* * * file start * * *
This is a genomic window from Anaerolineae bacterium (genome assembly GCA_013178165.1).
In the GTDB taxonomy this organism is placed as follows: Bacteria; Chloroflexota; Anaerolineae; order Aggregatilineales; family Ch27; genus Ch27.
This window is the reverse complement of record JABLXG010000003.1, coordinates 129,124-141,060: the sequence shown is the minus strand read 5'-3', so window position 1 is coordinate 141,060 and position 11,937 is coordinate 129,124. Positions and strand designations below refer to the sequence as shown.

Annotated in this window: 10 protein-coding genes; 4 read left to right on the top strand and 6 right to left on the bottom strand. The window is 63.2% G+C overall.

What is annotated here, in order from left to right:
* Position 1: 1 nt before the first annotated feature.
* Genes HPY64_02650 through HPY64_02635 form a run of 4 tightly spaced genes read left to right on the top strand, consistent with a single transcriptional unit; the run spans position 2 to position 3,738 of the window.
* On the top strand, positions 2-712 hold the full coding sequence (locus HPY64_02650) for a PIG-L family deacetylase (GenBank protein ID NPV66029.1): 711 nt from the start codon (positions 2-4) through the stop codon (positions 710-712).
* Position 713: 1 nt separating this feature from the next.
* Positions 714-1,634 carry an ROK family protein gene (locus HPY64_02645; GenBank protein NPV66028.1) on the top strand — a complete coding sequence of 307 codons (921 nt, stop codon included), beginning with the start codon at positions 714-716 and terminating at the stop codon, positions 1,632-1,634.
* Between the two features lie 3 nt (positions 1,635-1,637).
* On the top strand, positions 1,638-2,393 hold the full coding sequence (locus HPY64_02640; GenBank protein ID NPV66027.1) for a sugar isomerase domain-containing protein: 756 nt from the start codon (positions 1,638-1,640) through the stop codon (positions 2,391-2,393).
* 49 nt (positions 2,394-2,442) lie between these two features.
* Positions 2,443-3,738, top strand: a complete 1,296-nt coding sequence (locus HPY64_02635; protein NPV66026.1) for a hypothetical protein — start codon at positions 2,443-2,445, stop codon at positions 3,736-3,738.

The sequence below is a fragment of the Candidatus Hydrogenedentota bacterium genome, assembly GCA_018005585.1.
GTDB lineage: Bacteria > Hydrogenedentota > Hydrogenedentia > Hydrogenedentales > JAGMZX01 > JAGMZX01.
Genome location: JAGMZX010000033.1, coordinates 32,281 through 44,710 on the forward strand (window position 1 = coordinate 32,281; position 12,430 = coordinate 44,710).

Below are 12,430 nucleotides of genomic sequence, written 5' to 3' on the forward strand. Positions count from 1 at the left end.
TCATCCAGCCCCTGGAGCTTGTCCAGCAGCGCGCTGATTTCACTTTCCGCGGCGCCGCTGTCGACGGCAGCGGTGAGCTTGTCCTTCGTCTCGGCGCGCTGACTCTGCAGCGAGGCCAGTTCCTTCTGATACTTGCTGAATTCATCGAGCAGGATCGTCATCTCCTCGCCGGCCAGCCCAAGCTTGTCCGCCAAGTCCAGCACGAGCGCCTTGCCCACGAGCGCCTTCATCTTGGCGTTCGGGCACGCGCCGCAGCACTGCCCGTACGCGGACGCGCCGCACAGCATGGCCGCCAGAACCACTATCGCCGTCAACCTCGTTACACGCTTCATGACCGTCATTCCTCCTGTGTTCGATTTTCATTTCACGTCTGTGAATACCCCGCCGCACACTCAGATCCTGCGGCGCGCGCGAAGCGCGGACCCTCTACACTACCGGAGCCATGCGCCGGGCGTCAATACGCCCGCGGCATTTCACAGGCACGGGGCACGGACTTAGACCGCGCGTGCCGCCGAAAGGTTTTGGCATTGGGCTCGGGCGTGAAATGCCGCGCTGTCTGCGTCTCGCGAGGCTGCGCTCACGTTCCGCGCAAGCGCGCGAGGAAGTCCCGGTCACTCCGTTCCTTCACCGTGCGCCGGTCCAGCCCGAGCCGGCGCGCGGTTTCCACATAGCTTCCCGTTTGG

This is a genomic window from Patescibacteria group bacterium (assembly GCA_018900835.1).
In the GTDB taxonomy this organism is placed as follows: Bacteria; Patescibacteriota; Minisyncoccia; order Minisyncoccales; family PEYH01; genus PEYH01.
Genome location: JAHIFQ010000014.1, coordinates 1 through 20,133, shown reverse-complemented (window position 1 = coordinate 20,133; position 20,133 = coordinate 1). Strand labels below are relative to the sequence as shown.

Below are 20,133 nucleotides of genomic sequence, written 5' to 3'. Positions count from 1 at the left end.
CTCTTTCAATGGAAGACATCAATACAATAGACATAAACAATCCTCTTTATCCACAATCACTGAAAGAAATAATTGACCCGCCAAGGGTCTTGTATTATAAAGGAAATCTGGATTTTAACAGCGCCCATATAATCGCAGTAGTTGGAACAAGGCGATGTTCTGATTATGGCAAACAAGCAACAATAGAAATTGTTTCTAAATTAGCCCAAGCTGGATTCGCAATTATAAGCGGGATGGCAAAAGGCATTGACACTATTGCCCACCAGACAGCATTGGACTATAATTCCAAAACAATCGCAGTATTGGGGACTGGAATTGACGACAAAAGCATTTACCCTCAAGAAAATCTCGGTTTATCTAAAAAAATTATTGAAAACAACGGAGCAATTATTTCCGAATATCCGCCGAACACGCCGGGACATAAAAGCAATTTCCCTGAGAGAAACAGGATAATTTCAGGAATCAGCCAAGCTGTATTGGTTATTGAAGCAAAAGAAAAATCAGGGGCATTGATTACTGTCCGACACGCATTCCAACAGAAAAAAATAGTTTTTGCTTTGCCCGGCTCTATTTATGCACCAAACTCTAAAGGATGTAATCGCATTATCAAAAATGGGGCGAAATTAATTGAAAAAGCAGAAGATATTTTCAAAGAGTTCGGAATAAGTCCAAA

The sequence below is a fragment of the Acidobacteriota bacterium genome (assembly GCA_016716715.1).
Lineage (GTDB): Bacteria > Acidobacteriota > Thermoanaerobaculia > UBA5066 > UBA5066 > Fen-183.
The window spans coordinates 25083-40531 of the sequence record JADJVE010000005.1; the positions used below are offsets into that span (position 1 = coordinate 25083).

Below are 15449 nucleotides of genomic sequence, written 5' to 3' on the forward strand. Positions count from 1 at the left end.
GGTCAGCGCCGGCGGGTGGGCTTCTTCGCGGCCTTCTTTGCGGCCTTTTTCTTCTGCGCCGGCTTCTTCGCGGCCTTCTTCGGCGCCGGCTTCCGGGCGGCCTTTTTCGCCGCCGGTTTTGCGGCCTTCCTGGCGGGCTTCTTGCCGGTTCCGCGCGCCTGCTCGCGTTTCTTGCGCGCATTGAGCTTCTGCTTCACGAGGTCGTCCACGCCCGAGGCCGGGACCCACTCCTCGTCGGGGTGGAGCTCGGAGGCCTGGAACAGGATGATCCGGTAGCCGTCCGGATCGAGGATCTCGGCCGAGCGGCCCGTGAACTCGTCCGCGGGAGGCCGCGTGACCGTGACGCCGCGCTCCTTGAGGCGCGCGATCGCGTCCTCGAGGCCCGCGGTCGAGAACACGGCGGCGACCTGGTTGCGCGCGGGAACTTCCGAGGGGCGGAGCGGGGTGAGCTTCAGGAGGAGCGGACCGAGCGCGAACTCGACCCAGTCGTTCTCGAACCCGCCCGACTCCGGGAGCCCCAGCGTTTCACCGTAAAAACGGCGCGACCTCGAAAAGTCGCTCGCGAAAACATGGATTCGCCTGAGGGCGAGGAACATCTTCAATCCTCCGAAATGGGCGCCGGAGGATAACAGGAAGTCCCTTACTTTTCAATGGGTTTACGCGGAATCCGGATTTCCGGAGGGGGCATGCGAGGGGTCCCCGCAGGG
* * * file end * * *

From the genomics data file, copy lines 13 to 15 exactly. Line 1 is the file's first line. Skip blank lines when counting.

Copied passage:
* 49 nt (positions 2,394-2,442) lie between these two features.
* Positions 2,443-3,738, top strand: a complete 1,296-nt coding sequence (locus HPY64_02635; protein NPV66026.1) for a hypothetical protein — start codon at positions 2,443-2,445, stop codon at positions 3,736-3,738.

The sequence below is a fragment of the Candidatus Hydrogenedentota bacterium genome, assembly GCA_018005585.1.